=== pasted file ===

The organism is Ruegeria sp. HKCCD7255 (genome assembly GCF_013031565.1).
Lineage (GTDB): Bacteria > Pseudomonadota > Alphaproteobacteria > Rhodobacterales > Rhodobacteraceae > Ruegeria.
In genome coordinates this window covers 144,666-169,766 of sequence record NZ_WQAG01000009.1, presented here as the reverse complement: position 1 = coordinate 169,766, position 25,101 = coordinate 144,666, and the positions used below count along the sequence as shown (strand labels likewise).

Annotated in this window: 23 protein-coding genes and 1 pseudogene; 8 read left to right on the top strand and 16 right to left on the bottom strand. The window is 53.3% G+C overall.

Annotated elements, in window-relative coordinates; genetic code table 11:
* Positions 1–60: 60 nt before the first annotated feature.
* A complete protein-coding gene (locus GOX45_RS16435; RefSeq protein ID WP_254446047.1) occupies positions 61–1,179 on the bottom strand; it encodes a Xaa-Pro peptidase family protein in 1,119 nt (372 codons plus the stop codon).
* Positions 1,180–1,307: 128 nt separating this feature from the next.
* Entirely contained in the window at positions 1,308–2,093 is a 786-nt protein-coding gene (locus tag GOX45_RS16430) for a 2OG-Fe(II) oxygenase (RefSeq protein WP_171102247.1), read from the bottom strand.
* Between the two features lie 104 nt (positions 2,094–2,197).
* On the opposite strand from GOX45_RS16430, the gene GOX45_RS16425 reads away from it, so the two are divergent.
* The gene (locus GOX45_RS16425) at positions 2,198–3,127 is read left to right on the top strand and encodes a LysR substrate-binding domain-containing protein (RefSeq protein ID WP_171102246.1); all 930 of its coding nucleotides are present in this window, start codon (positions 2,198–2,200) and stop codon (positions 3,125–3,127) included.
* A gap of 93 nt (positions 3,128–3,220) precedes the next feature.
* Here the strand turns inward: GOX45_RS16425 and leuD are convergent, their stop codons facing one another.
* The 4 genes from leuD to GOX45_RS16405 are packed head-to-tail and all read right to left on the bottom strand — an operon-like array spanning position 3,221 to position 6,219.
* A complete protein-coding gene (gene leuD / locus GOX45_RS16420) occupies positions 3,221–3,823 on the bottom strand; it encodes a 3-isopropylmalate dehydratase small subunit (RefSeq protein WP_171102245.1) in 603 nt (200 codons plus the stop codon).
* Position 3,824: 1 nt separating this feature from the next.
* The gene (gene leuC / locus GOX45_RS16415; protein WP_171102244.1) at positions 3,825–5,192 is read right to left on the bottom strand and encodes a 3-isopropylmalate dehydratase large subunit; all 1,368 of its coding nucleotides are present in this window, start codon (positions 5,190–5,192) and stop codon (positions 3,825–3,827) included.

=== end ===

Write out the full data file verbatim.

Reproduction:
The organism is Ruegeria sp. HKCCD7255 (genome assembly GCF_013031565.1).
Lineage (GTDB): Bacteria > Pseudomonadota > Alphaproteobacteria > Rhodobacterales > Rhodobacteraceae > Ruegeria.
In genome coordinates this window covers 144,666-169,766 of sequence record NZ_WQAG01000009.1, presented here as the reverse complement: position 1 = coordinate 169,766, position 25,101 = coordinate 144,666, and the positions used below count along the sequence as shown (strand labels likewise).

Annotated in this window: 23 protein-coding genes and 1 pseudogene; 8 read left to right on the top strand and 16 right to left on the bottom strand. The window is 53.3% G+C overall.

Annotated elements, in window-relative coordinates; genetic code table 11:
* Positions 1–60: 60 nt before the first annotated feature.
* A complete protein-coding gene (locus GOX45_RS16435; RefSeq protein ID WP_254446047.1) occupies positions 61–1,179 on the bottom strand; it encodes a Xaa-Pro peptidase family protein in 1,119 nt (372 codons plus the stop codon).
* Positions 1,180–1,307: 128 nt separating this feature from the next.
* Entirely contained in the window at positions 1,308–2,093 is a 786-nt protein-coding gene (locus tag GOX45_RS16430) for a 2OG-Fe(II) oxygenase (RefSeq protein WP_171102247.1), read from the bottom strand.
* Between the two features lie 104 nt (positions 2,094–2,197).
* On the opposite strand from GOX45_RS16430, the gene GOX45_RS16425 reads away from it, so the two are divergent.
* The gene (locus GOX45_RS16425) at positions 2,198–3,127 is read left to right on the top strand and encodes a LysR substrate-binding domain-containing protein (RefSeq protein ID WP_171102246.1); all 930 of its coding nucleotides are present in this window, start codon (positions 2,198–2,200) and stop codon (positions 3,125–3,127) included.
* A gap of 93 nt (positions 3,128–3,220) precedes the next feature.
* Here the strand turns inward: GOX45_RS16425 and leuD are convergent, their stop codons facing one another.
* The 4 genes from leuD to GOX45_RS16405 are packed head-to-tail and all read right to left on the bottom strand — an operon-like array spanning position 3,221 to position 6,219.
* A complete protein-coding gene (gene leuD / locus GOX45_RS16420) occupies positions 3,221–3,823 on the bottom strand; it encodes a 3-isopropylmalate dehydratase small subunit (RefSeq protein WP_171102245.1) in 603 nt (200 codons plus the stop codon).
* Position 3,824: 1 nt separating this feature from the next.
* The gene (gene leuC / locus GOX45_RS16415; protein WP_171102244.1) at positions 3,825–5,192 is read right to left on the bottom strand and encodes a 3-isopropylmalate dehydratase large subunit; all 1,368 of its coding nucleotides are present in this window, start codon (positions 5,190–5,192) and stop codon (positions 3,825–3,827) included.